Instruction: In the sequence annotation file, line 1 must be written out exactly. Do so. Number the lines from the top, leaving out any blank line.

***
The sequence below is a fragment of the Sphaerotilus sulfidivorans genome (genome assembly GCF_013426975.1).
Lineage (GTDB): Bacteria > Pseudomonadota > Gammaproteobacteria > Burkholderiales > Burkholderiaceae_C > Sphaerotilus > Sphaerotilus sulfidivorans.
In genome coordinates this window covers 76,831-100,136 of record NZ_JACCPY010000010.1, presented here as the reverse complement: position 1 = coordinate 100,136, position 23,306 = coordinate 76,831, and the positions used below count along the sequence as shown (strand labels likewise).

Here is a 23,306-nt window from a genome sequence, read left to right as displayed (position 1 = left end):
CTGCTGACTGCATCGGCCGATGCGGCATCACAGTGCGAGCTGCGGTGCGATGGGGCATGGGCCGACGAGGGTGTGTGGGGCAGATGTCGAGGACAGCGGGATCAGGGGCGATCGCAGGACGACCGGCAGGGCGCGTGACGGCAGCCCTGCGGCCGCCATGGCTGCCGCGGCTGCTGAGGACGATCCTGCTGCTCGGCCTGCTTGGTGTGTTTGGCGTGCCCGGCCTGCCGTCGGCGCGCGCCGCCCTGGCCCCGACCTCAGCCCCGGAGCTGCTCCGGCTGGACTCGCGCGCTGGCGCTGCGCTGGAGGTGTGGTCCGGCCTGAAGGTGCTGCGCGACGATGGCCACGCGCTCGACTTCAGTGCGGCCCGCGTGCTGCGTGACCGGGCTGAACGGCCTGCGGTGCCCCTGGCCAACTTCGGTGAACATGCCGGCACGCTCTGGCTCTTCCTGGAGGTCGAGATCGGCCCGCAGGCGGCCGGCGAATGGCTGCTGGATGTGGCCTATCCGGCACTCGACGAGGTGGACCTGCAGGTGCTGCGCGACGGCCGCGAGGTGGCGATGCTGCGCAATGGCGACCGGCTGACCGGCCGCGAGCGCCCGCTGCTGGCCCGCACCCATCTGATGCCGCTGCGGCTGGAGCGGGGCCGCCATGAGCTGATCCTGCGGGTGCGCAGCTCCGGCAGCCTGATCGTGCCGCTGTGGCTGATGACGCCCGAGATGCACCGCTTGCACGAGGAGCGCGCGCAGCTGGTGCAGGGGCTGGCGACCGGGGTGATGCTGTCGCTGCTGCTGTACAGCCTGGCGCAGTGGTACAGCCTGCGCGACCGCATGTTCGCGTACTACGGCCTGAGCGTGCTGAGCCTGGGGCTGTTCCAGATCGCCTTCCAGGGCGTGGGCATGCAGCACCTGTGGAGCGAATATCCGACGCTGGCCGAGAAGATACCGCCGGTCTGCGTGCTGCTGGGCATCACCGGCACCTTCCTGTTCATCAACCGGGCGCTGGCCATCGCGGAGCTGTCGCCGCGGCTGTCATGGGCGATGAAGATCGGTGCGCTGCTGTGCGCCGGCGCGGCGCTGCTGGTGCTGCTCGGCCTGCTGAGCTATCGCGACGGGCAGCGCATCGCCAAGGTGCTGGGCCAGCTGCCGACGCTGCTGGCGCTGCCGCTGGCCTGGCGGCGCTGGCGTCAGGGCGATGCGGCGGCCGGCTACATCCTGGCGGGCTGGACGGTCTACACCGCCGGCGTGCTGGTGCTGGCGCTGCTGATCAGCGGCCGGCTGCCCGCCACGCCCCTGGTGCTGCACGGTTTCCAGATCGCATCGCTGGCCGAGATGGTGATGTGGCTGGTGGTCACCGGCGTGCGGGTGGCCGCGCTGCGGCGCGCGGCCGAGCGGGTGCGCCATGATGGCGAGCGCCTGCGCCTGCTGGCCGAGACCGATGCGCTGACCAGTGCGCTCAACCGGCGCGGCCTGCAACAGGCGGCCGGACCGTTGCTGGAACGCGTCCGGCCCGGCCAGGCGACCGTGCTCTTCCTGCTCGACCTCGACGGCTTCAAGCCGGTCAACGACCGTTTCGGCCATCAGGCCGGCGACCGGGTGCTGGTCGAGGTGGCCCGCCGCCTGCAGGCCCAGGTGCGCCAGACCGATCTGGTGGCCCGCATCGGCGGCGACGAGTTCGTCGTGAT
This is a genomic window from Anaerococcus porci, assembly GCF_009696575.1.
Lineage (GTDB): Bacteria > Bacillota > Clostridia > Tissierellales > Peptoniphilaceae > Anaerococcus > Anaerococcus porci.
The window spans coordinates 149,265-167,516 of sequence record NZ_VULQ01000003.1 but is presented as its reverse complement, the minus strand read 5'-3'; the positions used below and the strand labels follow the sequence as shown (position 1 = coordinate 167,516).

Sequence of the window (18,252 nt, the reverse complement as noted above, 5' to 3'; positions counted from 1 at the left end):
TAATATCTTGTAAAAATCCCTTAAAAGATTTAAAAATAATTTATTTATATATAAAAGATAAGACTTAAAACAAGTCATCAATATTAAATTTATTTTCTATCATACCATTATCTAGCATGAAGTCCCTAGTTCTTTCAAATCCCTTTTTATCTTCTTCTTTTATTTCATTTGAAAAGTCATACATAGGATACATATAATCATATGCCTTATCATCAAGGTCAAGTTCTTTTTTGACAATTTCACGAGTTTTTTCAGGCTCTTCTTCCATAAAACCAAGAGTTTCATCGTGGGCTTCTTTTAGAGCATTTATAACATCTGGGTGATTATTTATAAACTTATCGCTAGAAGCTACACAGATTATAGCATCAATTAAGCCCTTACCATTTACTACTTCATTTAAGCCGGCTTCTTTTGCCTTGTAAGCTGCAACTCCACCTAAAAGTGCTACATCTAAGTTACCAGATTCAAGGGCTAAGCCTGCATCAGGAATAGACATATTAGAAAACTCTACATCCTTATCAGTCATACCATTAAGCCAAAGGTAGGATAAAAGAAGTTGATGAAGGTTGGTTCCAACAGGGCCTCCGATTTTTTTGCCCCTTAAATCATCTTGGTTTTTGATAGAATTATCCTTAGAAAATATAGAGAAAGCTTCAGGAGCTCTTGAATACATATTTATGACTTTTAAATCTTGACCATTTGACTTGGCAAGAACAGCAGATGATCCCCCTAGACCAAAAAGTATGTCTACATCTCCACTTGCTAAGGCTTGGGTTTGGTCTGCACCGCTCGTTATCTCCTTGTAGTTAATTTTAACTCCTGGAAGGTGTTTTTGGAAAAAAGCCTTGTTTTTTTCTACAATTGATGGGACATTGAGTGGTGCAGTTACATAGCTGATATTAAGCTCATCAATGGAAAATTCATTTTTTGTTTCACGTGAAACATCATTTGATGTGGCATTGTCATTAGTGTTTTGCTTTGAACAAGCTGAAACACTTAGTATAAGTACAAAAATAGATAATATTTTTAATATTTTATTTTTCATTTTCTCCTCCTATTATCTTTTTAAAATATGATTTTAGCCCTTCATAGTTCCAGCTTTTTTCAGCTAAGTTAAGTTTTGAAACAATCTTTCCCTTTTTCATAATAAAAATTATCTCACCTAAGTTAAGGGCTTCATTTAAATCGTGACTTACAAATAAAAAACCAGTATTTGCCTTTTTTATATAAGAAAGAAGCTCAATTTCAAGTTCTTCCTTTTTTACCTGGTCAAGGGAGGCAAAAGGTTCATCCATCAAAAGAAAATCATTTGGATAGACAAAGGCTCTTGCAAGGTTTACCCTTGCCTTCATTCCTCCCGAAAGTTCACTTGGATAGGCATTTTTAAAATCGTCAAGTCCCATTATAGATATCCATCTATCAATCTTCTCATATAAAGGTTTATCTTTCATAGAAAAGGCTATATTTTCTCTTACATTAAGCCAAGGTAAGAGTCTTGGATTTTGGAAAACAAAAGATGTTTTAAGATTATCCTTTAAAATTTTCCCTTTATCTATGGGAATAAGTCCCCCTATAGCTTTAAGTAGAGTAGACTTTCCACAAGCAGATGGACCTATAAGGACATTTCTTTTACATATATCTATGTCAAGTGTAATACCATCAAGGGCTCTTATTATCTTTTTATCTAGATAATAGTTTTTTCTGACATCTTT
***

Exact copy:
The sequence below is a fragment of the Sphaerotilus sulfidivorans genome (genome assembly GCF_013426975.1).